Why private hospitals should employ more professional nurses- Olushola


Mrs Olatunde Olushola is the chairman, National Association of Nigerian Nurses and Midwives (NANNM), Lagos State branch. In this exclusive chat with Temitope Obayendo, the versatile and dedicated chief nursing officer offers deep insights into the various issues surrounding nursing practice in the country. She also stresses the need for private hospital managements to employ professional nurses, in order to give qualitative care to patients. Excerpts:

What informed your choice of nursing as a profession?

I was motivated to choose nursing as a career, after the visit of the mother of one of my classmates in secondary school to her daughter during school hours. Her uniform, carriage, comportment and everything about her motivated me so much that I enquired about her and discovered she was a nurse; so I chose my science subjects.

My passion for nursing increased when I realised how much influence I could make in restoring wellness to people who are sick and make them smile again. I feel fulfilled after every thought of a sick patient regaining their health.

Also, as a holder of Bachelor of Nursing Science (BNSc) degree, I rose to the rank of a chief nursing officer and head nurse of Isolo LCDA. I served as a two-term chairman of NANNM, Agege Local Government Unit, before assuming the post of chairman, Forum for Local Government Nurses and Midwives (FOLGONM), from August 2008 to October 2011, when I assumed the position of NANNM chairman, Lagos State Council.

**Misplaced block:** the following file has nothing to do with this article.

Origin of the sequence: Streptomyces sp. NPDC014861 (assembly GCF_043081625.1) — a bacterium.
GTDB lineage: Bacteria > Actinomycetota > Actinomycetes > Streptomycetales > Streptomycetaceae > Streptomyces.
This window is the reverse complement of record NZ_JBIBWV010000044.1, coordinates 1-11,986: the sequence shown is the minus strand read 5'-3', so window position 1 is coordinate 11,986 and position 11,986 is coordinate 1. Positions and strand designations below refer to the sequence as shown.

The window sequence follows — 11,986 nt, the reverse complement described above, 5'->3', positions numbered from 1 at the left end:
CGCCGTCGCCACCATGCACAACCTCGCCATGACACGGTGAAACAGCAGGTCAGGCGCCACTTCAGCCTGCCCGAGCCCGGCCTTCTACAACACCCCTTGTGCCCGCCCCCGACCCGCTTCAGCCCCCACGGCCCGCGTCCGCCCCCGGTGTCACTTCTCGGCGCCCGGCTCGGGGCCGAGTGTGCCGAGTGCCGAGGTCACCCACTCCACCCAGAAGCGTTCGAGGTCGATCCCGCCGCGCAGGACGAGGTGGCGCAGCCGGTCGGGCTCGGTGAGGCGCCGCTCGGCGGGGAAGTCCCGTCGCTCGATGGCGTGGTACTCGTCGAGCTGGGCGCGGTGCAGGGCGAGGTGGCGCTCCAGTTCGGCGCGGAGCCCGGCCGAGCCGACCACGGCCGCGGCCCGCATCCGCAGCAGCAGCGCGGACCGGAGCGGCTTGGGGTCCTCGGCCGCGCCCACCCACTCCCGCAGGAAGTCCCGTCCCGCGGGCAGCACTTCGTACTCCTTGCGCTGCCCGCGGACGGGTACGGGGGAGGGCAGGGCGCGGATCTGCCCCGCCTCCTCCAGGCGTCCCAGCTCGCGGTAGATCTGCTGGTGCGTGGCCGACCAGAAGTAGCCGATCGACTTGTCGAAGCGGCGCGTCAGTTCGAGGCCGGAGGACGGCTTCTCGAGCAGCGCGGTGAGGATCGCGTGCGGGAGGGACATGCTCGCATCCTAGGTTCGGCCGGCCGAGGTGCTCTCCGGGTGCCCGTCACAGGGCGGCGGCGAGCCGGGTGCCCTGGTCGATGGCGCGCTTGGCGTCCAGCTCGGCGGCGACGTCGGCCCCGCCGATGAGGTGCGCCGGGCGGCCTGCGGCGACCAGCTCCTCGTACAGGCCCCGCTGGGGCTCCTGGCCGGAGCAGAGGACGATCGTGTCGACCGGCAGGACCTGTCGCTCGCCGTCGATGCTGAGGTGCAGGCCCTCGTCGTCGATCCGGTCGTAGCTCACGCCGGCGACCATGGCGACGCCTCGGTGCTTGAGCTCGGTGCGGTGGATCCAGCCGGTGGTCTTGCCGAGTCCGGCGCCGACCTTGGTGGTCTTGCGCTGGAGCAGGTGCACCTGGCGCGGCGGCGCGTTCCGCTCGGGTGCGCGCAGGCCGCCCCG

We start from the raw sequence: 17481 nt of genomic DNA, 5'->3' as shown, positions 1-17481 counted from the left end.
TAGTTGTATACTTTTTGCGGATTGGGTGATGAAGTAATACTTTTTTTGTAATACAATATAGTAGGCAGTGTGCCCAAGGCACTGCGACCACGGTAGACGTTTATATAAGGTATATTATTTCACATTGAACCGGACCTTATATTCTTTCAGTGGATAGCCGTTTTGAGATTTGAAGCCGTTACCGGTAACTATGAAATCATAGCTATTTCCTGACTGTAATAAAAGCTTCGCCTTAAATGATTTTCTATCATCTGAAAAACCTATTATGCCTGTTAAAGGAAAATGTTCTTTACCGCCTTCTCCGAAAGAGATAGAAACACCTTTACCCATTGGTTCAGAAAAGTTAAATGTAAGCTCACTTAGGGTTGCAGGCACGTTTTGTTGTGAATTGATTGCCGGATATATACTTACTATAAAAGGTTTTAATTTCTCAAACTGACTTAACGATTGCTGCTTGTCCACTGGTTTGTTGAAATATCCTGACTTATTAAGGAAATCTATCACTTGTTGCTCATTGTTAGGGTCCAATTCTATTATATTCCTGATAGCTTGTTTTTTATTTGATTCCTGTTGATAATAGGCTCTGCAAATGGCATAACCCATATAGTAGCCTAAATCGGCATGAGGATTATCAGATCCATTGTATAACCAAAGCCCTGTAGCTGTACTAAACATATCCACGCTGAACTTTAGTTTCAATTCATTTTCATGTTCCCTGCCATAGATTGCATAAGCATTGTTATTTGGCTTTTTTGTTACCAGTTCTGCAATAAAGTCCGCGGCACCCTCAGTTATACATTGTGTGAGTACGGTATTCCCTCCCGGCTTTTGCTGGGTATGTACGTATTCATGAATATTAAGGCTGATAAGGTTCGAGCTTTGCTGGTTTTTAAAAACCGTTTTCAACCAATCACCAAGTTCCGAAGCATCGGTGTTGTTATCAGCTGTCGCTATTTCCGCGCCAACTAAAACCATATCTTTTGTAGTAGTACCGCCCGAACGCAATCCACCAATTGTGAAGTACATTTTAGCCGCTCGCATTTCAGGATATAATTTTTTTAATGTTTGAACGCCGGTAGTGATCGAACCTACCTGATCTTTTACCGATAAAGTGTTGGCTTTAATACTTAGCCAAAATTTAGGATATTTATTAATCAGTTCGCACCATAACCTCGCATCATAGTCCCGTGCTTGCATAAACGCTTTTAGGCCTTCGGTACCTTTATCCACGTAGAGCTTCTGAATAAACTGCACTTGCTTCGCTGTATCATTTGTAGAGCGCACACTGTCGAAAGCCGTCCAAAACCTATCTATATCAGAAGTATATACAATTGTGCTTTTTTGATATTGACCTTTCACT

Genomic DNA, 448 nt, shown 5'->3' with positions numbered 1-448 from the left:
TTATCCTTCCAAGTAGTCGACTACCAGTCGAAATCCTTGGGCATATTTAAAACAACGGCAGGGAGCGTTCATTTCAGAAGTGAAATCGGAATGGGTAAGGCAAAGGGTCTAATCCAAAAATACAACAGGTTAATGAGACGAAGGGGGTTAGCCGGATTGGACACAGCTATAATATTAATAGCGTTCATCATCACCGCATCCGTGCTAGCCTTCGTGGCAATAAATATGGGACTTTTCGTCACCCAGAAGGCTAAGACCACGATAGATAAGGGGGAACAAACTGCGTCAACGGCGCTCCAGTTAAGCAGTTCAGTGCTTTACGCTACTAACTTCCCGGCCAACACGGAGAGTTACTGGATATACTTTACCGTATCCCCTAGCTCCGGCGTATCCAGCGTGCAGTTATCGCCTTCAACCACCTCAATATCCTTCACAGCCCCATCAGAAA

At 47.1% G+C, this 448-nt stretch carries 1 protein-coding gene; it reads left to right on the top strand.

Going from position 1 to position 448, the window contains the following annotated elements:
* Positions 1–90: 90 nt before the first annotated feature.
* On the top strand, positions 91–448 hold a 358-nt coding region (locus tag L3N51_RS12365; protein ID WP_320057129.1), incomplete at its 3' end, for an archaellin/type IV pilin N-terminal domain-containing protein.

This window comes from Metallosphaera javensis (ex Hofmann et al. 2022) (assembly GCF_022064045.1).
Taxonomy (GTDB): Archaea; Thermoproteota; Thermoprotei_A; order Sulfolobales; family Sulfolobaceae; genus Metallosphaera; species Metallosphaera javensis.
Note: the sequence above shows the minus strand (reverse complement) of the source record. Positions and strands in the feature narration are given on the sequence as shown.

Are there some new skills developed for nurses to reduce infants’ morbidity and maternal mortality?

Yes, there are new skills. The advent of anti-shock garment, use of misoprostol for the control of Post-Partum Haemorrhage (PPH), training and retraining of nurses in life saving skills, obstetric care, handling of emergency cases, prompt referral of cases from primary to secondary level and two-way referral system, provision of well-equipped ambulances, etc. cannot be over-emphasised.

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Also, the newly approved law of six months maternity leave for women and two weeks for men [in Lagos State] will definitely have a positive effect on maternal morbidity and mortality rate.

 Is there any relationship between midwives and traditional birth attendants (TBAs) and where are they missing it?

There is a relationship between them because the duo are involved in taking deliveries; but the type and level of training, as well as method of practice, speak a lot of difference.

While the government is trying hard to modify and regulate the practice of the TBAs, trained and experienced midwives should be in charge of their activities and control their services. Midwifery is a delicate service that only a registered midwife is allowed to perform and it should be accorded that great respect. Many lives are lost every day, unknown to the government because of inadequate data, zero reporting and under-reporting of cases.

The TBAs are missing it in the area of non-regulation of their practices and inadequate reporting of maternal death.

 Now that there are calls for orthodox practice to accommodate herbal medicines, is it possible for midwives to train traditional birth attendants?